The lack of a palette, which allows instant colour changes on the screen, is another difference between Sinclair and Acorn. A palette is vital for animated graphics.
I also found Sinclair’s old advertisement in your November issue, which still compares the Spectrum board with the BBC board, claiming that the Spectrum “provides more power”. In a recent test the BBC Computer was shown to be almost four times faster than the Spectrum.
Although I think the Spectrum is a reasonable computer, Sinclair’s claims that it is “more powerful” than the BBC Computer and that it can do with 8K of memory what we need 20K for, cannot be substantiated and are simply false.
Managing Director, Acorn Computers.
I have been very pleased with Mr Alan Went’s Program Name for the ZX-81, November, page 110. However, some of your readers may have been having problems with it. It will work perfectly with the improved ROM, but with the original ROM — the one with the arithmetic bug — it will only work in FAST mode. In SLOW mode it will print rubbish and sometimes crash. This is because it incorporates a call to the FAST routine and this was moved when the ROM was improved.
If you have the original ROM alter the beginning of line 10 to:
or use the program as it is, but then execute the instruction POKE 16515,32. In both cases the beginning of line 1 will then appear as
REM LN 4?
It is also worth mentioning that the routine does not alter the print position and so can be embedded easily in a fancy presentation. For example:
10 PRINT “PROGRAM TITLE:””””:
20 RAND USR 16514
30 PRINT ”””’
PROGRAM TITLE: “NAME”
Finally, the program is not relocatable, as it incorporates calls to itself, but I will leave that up to the readers’ intelligence.
Horsham, West Sussex
In reply to GA Bobker’s letter, November, there are some facts that I feel should be corrected. I own a BBC Micro and, although I do agree that it is expensive, I do not agree with his comments on BBC Basic.
Overall, the BBC Micro mixes the best of both worlds. GA Bobker also said it was preferable to buy cheaper computers, hence more. He suggested a ZX-81 as an example of this idea, but I can tell you from personal experience that Sinclair Basic is even more non-standard than BBC Basic is supposed to be. An example of this is using X$(…) instead of the standard Mid$, Left$ and Right$, which the BBC uses, for string slicing.
Great Missenden, Buckinghamshire.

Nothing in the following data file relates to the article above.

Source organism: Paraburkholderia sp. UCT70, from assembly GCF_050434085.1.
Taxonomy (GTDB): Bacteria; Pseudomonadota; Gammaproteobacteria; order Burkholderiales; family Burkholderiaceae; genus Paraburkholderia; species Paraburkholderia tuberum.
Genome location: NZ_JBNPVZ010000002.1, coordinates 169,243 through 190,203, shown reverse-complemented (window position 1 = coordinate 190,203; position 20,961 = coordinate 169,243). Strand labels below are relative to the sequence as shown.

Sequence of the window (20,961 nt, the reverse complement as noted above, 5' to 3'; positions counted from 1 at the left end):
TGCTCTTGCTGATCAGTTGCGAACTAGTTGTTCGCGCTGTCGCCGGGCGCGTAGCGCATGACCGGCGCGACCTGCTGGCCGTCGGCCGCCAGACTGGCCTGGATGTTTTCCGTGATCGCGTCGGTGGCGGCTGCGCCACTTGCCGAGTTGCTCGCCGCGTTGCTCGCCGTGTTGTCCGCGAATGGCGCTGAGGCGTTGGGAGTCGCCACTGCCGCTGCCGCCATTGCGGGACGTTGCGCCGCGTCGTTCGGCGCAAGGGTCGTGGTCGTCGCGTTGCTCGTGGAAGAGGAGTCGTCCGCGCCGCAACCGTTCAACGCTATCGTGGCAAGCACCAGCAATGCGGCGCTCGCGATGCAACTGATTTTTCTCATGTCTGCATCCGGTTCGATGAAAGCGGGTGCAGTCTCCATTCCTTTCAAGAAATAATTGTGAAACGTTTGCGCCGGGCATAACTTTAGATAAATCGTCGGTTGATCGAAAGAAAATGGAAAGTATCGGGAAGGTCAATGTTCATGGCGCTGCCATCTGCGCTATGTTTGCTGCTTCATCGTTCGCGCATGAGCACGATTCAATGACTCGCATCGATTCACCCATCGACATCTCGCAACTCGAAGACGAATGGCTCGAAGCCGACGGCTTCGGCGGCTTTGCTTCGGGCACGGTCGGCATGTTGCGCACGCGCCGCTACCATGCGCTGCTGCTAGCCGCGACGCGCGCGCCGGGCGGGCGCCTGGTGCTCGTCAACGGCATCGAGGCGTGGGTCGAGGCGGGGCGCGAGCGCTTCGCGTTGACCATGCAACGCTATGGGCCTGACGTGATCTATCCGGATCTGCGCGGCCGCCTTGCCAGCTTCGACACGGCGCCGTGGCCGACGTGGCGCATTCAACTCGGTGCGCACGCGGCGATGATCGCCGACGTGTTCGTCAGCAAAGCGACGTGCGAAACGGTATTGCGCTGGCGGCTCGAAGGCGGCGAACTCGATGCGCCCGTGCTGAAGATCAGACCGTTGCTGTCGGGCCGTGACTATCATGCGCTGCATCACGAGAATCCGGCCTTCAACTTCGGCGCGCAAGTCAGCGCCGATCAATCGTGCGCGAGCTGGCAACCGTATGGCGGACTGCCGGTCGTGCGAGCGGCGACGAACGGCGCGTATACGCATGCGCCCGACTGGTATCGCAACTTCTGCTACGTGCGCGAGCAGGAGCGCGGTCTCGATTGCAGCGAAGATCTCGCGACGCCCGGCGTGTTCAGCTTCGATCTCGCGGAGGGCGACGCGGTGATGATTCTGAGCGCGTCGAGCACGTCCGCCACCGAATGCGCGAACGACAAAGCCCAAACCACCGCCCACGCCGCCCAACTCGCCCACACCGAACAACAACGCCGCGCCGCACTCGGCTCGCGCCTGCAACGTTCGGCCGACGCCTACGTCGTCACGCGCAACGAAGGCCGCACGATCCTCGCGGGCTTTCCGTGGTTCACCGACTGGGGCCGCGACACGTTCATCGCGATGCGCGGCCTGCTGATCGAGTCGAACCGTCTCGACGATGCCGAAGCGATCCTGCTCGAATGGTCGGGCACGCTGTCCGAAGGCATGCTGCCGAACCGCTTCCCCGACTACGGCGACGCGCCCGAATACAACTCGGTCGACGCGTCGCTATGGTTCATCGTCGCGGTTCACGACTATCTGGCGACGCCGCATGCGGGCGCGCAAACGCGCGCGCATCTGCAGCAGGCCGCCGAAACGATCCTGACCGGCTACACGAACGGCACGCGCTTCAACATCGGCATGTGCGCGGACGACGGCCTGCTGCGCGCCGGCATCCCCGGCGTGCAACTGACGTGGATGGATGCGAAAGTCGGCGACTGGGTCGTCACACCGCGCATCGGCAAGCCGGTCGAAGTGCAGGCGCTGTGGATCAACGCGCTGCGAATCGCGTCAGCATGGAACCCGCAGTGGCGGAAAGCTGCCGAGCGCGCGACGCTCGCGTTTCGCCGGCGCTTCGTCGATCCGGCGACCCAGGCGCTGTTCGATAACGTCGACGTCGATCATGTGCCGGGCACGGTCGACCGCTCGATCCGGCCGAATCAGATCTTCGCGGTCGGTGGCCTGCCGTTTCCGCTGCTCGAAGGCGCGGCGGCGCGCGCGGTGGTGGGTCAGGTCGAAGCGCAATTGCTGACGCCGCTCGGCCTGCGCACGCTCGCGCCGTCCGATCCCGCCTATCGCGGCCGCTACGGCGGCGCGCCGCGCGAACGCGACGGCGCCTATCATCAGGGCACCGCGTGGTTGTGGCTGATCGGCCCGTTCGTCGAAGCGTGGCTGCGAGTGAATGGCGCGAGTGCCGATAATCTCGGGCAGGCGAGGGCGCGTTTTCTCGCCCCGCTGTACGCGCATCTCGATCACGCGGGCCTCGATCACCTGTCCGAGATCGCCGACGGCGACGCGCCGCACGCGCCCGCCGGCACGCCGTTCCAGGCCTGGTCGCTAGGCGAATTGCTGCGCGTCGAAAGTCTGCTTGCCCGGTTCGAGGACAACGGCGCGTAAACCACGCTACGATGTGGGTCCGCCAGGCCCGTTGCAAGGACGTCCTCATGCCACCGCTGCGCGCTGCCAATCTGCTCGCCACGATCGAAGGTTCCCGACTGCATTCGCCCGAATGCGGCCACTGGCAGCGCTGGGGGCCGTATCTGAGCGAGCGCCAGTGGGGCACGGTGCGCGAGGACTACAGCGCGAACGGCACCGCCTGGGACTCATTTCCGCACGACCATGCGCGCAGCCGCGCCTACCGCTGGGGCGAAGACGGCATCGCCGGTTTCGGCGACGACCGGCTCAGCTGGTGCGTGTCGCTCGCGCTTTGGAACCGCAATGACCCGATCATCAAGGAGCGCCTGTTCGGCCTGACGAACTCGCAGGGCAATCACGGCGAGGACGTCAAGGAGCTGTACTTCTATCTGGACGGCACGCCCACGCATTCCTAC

Many thousands of ZX-81 users are still plagued by the machine’s inability to LOAD and SAVE regularly. The problem seems to be that the TV is emitting a very powerful mains hum, which interferes with both tape recorder and computer. Try this: first of all, type SAVE “Filename”, then insert the Mic lead from the ZX-81 into the appropriate socket in the recorder. Next, insert a small earphone into the earphone socket on the recorder. Now, turn off the TV and allow it to cool down. Press Play/Record and NEWLINE. You will know then the saving is complete, from the sounds coming from the earphone.
This done, the program should LOAD back with little difficulty.
Andrew Glaister’s strange Spectrum One-Liner, page 25 November issue, creates its spectacular graphics by a software bug which can, however, produce several useful results. The fault stems from the angle portion of:
PLOT X,Y: DRAW A,B,N*PI
if large odd values of n are used. But when n = 63 an octagon is drawn, inscribed on an imaginary circle whose diameter is defined by the line joining (x,y) and (x+a, y+b).
If the value of n is altered to 189 an eight-pointed star is drawn. 24, 56 and 72-pointed stars can be drawn, using appropriate values of n. The following program shows the effect clearly by drawing a 3D view of an octagonal conic:
10 LET N=63
20 FOR A=120 TO 30 STEP -10
30 PLOT 55,27: DRAW A,A,N*PI
40 NEXT A
The list below shows the values of n that produce well-defined shapes. I have not yet been able to produce any sharp images of odd-sided polygons or stars.
Octagon 63 441 567 …
8 side star 189 315 693 819 …
24 side star 105 147 273 357 …
56 side star 225 279 297 …
72 side star 301 343 …